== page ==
- Works with Linux, MacOS, and Windows (with varying feature sets).
- Inspect files and memory (on all platforms); partial network inspection on Windows.
- Vulnerability management and system audits on Linux.
Mirador is a tower or turret that gives you a full view of what's around you. It is also the Spanish term for "vantage point," as well as the name of a tool that allows you to visually explore even the most complex datasets - so you can easily understand your data, see trends and patterns, and even get new insights from it.
- Interact with your data; perform open-ended searches.
- See the factors that may predict relevant outcomes.
- Allows for visual representation and measuring of correlations.
- Can be used for statistical modeling, finding and ranking correlations, and other use cases.
Developed by AOL, Moloch is an open source database system that can complement your existing security infrastructure. It will store and index your network traffic, making it easier and faster to access. Moloch makes use of the PCAP format, but can also handle JSON data. It gives you more visibility into your current Intrusion Detection Systems (IDS), although it's not intended to be a replacement for your IDS. It works with the following operating systems out of the box: CentOS 7, Ubuntu 14.04 and 16.04, and FreeBSD 9 and 10.0, and there are some workarounds for other operating systems, such as CentOS 6 and Ubuntu 12.04. You can get Moloch on GitHub here.
- High focus on security.
- Intuitive user interface.
- Easily works with a number of clustered systems.
- Handles several gigabits of traffic per second with ease.
- APIs for downloading PCAP and JSON session data.
Developed by Mozilla, MozDef is a response to the tools used by hackers to coordinate their attacks, share information, and even tweak their attacks as they happen. On the other hand, IT professionals and those who are trying to ward off these attacks do not have these capabilities. MozDef, or the Mozilla Defense Platform, gives defenders a platform to quickly uncover and then respond to security breaches. MozDef is available on GitHub here, and it is currently handling at least 300 million security events daily.
- Statistics on security incidents and events.
- Collaborate with fellow security handlers in real time.
- Works with Mig, Bunker, Banhammer, and others.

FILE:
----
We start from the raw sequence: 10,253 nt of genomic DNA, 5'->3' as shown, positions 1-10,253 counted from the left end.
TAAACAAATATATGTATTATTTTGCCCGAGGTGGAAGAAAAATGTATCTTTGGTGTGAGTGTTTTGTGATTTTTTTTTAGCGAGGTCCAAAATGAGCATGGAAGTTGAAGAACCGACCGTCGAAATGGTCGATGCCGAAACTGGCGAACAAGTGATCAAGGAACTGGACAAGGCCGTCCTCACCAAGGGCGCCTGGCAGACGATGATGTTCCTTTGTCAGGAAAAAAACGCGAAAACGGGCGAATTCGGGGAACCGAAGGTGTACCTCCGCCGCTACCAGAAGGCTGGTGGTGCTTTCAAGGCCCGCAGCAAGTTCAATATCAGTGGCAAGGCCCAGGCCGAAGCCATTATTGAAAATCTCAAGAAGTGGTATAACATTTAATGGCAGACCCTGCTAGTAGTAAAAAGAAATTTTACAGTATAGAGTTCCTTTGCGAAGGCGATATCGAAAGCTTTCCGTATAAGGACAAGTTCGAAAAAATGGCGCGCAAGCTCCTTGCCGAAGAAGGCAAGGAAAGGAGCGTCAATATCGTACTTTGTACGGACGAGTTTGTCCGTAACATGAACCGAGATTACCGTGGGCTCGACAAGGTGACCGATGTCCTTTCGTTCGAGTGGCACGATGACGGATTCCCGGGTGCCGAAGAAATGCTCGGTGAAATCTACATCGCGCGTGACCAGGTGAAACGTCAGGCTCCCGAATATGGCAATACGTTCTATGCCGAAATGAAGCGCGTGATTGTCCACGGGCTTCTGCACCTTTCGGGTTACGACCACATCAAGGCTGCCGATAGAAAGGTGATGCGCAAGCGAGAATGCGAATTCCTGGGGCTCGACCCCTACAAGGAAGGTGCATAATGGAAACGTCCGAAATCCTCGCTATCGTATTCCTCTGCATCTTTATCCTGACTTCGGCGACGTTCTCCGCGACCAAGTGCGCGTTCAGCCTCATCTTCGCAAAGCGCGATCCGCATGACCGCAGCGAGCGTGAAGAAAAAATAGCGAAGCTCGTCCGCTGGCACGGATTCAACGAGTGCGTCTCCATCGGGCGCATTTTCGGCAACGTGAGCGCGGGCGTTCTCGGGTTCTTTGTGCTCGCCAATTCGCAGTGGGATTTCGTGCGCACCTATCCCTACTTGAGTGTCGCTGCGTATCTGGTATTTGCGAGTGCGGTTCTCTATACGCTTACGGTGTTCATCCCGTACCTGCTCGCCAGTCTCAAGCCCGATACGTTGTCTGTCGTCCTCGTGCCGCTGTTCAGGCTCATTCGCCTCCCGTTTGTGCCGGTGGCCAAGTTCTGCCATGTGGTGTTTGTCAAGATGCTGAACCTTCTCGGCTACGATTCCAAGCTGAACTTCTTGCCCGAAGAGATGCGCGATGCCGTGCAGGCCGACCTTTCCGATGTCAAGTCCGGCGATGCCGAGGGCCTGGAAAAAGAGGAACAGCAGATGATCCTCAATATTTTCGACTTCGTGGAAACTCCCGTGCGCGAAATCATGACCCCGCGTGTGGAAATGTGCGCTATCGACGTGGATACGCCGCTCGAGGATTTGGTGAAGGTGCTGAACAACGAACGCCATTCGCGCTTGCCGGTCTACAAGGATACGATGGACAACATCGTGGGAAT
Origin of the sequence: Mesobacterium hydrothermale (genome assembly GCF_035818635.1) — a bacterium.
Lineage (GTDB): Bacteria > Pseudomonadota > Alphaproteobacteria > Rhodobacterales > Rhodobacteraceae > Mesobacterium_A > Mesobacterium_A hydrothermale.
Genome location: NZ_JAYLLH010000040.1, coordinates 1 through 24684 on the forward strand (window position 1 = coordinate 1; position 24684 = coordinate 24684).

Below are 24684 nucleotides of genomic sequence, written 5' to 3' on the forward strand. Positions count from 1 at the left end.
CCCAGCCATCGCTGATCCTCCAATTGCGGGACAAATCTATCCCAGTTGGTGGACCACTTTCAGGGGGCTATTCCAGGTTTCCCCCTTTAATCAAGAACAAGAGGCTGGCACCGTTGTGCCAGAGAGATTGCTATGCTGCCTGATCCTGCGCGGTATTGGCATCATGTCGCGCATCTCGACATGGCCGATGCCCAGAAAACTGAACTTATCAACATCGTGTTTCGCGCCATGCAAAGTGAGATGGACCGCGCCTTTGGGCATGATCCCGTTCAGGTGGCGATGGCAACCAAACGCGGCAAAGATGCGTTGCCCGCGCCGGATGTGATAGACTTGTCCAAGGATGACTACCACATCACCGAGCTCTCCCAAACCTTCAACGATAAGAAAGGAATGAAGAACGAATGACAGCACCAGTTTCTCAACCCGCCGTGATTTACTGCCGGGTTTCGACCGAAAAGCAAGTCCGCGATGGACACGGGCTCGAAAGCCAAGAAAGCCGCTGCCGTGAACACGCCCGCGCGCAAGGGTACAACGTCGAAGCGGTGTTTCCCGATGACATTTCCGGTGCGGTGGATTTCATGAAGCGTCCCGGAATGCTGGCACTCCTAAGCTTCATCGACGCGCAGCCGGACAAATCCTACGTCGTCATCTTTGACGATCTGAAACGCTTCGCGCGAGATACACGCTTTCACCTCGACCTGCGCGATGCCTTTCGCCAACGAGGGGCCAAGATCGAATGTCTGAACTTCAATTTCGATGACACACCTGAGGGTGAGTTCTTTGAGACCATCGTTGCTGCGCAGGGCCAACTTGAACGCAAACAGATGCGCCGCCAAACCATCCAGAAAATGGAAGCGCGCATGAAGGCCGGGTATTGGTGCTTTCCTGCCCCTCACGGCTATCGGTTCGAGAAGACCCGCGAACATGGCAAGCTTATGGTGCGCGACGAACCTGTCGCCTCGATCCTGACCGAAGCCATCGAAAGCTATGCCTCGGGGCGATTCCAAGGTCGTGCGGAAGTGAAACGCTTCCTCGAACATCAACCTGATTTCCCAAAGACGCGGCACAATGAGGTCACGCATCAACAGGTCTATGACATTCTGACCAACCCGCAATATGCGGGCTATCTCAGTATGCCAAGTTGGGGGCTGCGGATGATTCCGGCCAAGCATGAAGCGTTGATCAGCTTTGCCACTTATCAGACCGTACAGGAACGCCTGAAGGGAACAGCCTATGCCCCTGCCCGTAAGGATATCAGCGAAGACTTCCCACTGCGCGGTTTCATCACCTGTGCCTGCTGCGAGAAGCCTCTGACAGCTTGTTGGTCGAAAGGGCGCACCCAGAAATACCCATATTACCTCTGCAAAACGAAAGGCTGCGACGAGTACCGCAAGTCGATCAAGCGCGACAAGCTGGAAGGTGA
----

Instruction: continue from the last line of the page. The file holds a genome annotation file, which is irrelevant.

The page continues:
OSQuery lets you query your computer, smartphone, and different operating systems as though they are databases. OSQuery is an open source project that can run almost every operating system, including MacOS, FreeBSD, Linux OS, Windows, and CentOS. A very active community supports this tool, and you can find curated projects on the OSQuery website. Additionally, there is also an extensive list of documentation that can help you along.
- Use simple SQL commands to see what’s happening with your OSs.
- Insights such as open network connections, currently loaded kernel modules, and currently running processes.
- Interactive OSQuery for testing new queries and easily exploring your OS.
- Schedule queries throughout your entire infrastructure.
Note: At Threat Stack, we strongly advise against a build-your-own approach to security or centering your strategy on open source security solutions. In the case of build-your-own, there's a large number of hidden issues that will cost time and money and demand expertise that's almost certainly beyond your core competency. And remember this about open source tools: open source is only free if your time is worth nothing. Most open source tools require DIY deployment, which calls for an extensive investment in resources and expertise, and then there's the ongoing issue of upgrades, maintenance, integrations, and so on.
For a thorough discussion of these issues, please take a look at these two posts:
- Calculating TCO: The Real Cost of Cloud Security
- To Build or Buy Your Own Security Platform: That is the Question
OSSEC, an open source tool, helps you know when your system has been breached. OSSEC can watch and analyze everything from FTP servers, to mail servers, databases, web applications and servers, firewalls, antivirus, event logs, remote access logs, NIDS, and security tools, among many others. Like other tools here, this host-based intrusion detection system is backed by a big group of developers, IT personnel, and other tech users. You can get OSSEC on GitHub here.
- Analyze logs, check system integrity, monitor Windows registry, detect root kits, and more.
- Issues threat alerts.
- Compatible with Windows, FreeBSD, Solaris, OS X, and Linux.